Handcuff 9 is connected to handcuff 10 by a pivot pin member 35 which may simply be a rather substantial rivet passing perpendicularly through housing 15 of handcuff 9 and the similar housing of handcuff 10. Pivot pin 35 is countersunk so that it is flush with the surface of the handcuffs. It is to be noted especially that, compared to the conventional chain connected or hinged handcuffs, the pivot pin means for connecting one handcuff to the second handcuff results in a significant reduction in the number of parts needed to manufacture a pair of handcuffs. Specifically, the pivot pin connected handcuffs requires only a single pivot member rather than a number of welded chain links and swivels in chain connected handcuffs and hinge pins and hinge links in hinged handcuffs. As shown in FIG. 1, rivet head 19 is positioned in groove 36 formed in front frame member 37 of handcuff 10. Since the groove extends onIy as far as shown in the drawing, handcuff 9 cannot be pivoted counterclockwise beyond the position in which it is shown. Uowever, handcuff 9 can be pivoted clockwise until rivet head 19 engages groove 40 also formed in front frame member 37 of handcuff 10 in which position, handcuff 9 will be pivoted compactly over handcuff 10 ready for storage in a user's belt pouch.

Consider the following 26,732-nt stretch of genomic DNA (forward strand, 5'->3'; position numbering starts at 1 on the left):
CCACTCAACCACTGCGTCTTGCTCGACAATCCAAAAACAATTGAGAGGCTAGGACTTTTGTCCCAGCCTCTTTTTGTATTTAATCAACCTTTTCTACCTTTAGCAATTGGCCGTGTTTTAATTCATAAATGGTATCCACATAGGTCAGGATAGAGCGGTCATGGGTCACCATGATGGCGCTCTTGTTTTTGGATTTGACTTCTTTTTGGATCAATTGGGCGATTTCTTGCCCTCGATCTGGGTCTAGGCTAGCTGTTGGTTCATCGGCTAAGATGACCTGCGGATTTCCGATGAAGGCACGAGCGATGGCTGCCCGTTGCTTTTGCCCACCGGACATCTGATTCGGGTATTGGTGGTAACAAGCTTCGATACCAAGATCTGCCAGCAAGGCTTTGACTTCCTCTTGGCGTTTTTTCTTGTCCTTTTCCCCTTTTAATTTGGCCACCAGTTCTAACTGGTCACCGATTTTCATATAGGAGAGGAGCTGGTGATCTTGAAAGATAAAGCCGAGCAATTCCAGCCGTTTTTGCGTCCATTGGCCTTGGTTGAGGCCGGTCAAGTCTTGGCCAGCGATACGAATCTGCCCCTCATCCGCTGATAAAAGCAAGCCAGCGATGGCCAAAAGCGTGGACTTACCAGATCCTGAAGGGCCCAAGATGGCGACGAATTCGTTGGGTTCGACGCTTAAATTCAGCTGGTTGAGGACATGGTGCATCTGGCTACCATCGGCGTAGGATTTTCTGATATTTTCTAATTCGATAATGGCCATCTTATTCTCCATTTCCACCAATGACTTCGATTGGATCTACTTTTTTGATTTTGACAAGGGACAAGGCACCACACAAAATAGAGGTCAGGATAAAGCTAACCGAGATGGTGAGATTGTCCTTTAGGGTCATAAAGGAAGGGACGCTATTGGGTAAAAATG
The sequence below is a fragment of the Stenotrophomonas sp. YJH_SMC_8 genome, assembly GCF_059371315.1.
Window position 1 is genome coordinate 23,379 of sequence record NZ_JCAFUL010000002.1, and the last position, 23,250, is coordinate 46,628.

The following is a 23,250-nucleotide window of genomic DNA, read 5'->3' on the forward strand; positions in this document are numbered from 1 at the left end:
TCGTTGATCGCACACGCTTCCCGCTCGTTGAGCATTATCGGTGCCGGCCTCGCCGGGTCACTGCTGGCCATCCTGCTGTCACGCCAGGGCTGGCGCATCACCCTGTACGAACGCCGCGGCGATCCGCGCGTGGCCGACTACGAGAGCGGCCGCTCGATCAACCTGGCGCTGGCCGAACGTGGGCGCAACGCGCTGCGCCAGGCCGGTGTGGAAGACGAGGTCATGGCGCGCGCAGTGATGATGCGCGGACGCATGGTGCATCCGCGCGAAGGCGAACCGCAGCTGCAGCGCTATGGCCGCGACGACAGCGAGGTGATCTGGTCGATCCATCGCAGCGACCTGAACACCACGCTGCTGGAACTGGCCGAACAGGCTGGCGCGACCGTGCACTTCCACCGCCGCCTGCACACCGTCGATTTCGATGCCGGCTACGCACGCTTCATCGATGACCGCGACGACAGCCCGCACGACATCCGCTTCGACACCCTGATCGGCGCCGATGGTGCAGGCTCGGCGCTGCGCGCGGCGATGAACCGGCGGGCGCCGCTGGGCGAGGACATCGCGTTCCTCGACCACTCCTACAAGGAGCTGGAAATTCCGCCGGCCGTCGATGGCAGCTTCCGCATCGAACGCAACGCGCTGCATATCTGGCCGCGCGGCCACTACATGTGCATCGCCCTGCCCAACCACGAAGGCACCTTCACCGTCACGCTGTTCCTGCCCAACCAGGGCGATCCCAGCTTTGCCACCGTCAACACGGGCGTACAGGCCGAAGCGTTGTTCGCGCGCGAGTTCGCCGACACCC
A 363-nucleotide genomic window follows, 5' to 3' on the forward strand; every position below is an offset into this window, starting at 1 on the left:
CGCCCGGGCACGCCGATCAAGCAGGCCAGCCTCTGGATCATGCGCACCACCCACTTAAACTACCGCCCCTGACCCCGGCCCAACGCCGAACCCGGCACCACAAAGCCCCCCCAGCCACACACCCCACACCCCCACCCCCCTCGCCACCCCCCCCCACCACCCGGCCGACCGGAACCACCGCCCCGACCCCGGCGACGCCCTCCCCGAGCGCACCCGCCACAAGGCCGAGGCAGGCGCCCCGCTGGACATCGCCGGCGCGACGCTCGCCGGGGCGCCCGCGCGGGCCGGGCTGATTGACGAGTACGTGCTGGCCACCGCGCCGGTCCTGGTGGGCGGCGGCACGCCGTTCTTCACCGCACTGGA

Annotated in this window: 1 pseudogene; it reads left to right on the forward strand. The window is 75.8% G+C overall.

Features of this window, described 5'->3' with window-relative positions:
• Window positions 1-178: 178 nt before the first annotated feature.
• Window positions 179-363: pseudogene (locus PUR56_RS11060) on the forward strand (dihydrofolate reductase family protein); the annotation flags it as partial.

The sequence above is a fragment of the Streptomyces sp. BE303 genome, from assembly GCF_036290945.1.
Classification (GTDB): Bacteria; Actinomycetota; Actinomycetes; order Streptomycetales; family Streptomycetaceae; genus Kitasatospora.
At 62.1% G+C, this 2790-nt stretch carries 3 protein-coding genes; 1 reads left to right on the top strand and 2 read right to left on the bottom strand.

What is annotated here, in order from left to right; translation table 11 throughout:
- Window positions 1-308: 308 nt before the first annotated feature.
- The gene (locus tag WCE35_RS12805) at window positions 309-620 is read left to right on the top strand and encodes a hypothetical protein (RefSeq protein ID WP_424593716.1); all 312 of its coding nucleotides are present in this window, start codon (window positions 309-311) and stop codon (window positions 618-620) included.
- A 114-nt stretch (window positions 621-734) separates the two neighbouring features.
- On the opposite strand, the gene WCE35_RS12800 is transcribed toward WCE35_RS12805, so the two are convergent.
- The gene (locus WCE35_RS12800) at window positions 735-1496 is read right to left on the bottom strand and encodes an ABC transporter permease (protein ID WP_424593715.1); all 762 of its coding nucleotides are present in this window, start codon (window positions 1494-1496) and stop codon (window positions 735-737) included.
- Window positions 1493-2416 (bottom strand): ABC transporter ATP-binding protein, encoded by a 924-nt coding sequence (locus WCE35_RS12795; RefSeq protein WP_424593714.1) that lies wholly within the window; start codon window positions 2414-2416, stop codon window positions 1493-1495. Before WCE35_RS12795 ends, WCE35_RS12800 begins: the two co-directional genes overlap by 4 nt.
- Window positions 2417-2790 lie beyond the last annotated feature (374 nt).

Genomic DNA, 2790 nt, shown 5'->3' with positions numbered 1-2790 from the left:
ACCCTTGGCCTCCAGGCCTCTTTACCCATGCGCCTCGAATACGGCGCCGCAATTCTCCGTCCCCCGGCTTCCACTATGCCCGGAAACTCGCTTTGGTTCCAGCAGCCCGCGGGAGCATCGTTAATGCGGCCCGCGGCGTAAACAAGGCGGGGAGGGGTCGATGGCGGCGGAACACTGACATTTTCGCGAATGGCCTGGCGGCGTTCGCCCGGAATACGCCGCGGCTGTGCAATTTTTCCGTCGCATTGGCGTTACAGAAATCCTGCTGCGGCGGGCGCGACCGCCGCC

It is preferred that the keyhole for both handcuffs 9 and 10 be on one side of the connected handcuffs as shown in FIG. 1. ln such case, the two handcuffs are not identical. lf, however, it is acceptable for the keyholes to be on opposite sides of the connected handcuffs and the shackle members to rotate in the same direction (in FIG. 1 the shackle member of handcuff 10 rotates counterclockwise), both handcuffs can be identical to each other if the detent feature provided by grooves 36 and 40 and rivet head 19 is foregone. Thus, the number of different parts required to manufacture a pair of handcuffs will be further reduced.